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Children & Youth
STEM STEAM and the Education of Black Girls
Written by Shamecca Kidd    Monday, 25 March 2013 12:10    PDF Print E-mail

As a STEAM teacher in a Title One public elementary school, I’m always proud and pleasantly surprised by the creative expression and analytical skills of the Black girls in the classroom. Many do not see the great potential Black girls have in the areas of STEAM Science Technology Engineering Arts Mathematics a growing national model.

During the project creation portion of my lessons girls seem to explode with creativity. On the down side Black girls exhibit self doubt and low self confidence when involved in science and math related skills. This self doubt and low self confidence should be addressed by parents and teachers to build up girls, to show them they can be successful in science and math. Teachers must strive to build Black girls confidence and positive self expression especially Black girls who are not often exposed to the dynamics of STEM or STEAM.

Read more... Last Updated ( Saturday, 13 April 2013 12:20 )
Still a Need for HBCU’s in the 21st Century: Part 1
Written by William Jackson, M.Ed.    Monday, 12 December 2011 19:51    PDF Print E-mail

“If the Negro in the ghetto must eternally be fed by the hand that pushes him into the ghetto, he will never become strong enough to get out of the ghetto.” Carter G. Woodson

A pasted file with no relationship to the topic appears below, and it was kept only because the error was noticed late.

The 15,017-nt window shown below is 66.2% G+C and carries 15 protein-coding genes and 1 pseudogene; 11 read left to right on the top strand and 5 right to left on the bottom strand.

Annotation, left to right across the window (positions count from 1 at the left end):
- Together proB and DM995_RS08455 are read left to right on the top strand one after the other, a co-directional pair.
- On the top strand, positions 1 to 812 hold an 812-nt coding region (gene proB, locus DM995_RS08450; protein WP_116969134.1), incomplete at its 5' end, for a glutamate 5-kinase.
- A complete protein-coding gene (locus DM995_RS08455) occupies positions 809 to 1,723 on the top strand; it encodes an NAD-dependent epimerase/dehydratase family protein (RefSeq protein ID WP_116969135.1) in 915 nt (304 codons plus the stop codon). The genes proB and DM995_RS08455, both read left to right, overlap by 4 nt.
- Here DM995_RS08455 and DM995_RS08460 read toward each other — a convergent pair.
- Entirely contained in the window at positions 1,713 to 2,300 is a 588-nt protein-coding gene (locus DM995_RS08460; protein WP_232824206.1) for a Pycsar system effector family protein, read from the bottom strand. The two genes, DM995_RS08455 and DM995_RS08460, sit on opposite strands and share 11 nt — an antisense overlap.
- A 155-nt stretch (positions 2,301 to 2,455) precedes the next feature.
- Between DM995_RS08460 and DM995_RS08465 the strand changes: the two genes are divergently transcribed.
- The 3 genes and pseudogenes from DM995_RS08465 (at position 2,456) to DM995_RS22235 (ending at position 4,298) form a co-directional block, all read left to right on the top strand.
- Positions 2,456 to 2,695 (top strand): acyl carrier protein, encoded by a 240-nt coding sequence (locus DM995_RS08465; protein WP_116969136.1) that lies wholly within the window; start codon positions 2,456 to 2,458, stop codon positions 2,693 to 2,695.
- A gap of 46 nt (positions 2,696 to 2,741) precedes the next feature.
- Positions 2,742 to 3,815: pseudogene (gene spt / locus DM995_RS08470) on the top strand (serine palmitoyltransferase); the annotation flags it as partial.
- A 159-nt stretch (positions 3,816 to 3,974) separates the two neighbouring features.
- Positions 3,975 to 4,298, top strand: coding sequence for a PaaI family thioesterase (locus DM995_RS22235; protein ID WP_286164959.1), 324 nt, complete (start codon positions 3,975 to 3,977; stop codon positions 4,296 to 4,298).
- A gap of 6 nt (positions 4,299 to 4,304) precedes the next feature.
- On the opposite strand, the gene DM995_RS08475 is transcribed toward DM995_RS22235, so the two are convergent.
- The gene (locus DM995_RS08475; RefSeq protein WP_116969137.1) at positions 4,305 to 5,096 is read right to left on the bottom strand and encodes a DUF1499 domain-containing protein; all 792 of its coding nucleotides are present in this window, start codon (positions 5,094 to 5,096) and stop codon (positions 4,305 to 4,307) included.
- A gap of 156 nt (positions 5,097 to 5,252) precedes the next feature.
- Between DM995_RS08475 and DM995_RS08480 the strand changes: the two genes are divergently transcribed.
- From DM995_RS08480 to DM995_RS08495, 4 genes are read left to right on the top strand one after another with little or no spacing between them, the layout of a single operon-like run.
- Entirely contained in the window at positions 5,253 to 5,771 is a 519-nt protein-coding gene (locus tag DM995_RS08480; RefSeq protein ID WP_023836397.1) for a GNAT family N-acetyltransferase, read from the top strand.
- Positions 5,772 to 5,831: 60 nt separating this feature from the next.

Having graduated from an HBCU (South Carolina State University) and now working at Edward Waters College, the oldest HBCU in Florida, I learned from past and current experience there still is a need for these culturally diverse educational institutions. My son (honor student) attends Florida A&M University, my fiancée’s  sons are graduates of SCSU and Florida A&M, respectively both honors students.

Read more... Last Updated ( Monday, 12 December 2011 20:00 )
ING Awards More Than $100,000 in Grants to Combat Childhood Obesity
Written by Administrator    Thursday, 08 September 2011 14:42    PDF Print E-mail

ING Run For Something Better® School-Based Running Programs Help Students Learn Healthy Choices and Take Responsibility for Their Own Fitness

The ING Community Fund today announced that it has awarded 50 schools from 24 states across the U.S. with up to $2,500 grants to help students combat childhood obesity by getting them more active through school-based running programs. Through its ING Run For Something Better® School Awards Program, financial services leader ING, in partnership with the National Association for Sport and Physical Education (NASPE), is helping to introduce kindergarten- through eighth-grade students across the country to the benefits of running and making healthy lifestyle choices.